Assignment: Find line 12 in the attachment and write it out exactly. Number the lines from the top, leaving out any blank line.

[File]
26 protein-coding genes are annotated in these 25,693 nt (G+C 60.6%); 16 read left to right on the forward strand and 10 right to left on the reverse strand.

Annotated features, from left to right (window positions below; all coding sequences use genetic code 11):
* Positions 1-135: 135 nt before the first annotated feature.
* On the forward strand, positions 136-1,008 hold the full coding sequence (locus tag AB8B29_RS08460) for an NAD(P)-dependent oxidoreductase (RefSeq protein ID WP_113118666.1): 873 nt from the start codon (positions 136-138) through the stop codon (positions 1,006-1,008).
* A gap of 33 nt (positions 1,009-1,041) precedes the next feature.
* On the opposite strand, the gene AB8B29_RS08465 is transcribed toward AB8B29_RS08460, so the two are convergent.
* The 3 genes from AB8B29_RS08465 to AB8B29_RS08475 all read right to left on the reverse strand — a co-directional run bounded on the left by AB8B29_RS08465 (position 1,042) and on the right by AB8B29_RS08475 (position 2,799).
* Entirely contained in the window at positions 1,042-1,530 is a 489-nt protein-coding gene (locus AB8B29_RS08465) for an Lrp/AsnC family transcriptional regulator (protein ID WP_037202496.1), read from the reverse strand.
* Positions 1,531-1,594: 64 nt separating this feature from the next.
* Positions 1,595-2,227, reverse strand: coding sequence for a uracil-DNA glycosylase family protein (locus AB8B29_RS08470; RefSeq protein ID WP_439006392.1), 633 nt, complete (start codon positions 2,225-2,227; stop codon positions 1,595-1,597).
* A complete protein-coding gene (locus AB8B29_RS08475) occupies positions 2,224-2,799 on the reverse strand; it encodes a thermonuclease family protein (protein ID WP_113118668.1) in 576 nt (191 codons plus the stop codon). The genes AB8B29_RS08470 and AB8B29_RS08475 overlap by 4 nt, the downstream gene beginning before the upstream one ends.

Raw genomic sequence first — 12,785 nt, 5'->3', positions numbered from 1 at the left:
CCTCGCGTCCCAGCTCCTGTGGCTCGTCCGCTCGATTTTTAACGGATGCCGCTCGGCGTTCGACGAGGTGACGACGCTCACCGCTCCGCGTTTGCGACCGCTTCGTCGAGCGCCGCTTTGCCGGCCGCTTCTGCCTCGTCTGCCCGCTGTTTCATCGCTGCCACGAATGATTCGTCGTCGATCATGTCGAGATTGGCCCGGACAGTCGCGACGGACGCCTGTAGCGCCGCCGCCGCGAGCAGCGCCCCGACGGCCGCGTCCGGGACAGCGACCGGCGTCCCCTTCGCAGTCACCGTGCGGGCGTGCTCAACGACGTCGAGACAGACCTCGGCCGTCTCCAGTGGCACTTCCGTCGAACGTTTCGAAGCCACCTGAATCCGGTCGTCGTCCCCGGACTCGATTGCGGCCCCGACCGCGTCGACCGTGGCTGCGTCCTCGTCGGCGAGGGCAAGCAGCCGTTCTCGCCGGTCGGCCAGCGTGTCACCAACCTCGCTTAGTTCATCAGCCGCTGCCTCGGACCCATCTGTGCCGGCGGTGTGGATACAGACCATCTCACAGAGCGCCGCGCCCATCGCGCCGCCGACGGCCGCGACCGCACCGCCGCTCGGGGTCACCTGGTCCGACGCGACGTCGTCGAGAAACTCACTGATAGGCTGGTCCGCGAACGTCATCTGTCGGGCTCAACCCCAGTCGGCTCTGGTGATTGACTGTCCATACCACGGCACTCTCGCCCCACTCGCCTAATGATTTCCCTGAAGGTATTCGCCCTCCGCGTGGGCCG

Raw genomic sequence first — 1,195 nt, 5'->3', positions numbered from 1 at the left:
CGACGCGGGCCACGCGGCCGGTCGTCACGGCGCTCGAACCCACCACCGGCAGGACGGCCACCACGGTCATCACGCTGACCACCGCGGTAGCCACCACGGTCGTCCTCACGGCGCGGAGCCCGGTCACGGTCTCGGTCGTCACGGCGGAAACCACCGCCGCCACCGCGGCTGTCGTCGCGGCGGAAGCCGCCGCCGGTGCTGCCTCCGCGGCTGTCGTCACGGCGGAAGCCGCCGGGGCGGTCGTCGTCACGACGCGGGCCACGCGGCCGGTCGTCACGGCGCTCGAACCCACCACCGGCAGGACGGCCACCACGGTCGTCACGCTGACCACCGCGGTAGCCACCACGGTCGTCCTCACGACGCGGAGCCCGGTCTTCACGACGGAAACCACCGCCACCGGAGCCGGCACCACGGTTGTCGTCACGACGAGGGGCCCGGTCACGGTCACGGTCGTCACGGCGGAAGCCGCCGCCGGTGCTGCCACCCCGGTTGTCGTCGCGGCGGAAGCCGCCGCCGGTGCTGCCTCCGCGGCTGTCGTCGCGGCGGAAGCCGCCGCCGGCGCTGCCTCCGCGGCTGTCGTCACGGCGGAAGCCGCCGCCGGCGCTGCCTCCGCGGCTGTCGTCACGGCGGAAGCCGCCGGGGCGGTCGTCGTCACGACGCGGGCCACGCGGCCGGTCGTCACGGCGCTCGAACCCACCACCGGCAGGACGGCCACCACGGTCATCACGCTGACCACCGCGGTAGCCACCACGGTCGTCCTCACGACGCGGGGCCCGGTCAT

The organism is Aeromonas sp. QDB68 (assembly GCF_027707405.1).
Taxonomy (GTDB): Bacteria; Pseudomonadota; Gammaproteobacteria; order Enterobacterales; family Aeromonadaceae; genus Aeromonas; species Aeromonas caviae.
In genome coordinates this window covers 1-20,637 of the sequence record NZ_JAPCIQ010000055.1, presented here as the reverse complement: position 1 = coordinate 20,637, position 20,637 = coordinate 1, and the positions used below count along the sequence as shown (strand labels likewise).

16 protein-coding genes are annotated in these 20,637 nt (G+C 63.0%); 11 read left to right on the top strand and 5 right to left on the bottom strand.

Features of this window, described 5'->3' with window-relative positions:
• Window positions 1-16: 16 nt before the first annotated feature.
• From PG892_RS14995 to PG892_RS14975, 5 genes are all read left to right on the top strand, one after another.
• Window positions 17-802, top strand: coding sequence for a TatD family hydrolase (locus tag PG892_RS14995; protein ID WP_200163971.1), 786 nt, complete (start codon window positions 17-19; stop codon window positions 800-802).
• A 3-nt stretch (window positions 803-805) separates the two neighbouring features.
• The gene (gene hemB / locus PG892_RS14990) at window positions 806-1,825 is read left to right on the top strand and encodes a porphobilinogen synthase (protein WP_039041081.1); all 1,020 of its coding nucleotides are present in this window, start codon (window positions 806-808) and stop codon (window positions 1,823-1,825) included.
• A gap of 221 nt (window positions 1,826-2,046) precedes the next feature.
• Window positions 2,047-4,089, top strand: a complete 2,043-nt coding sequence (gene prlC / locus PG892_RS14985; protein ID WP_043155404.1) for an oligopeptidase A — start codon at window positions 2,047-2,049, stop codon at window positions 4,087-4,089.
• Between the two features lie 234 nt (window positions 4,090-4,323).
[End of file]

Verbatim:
Raw genomic sequence first — 12,785 nt, 5'->3', positions numbered from 1 at the left: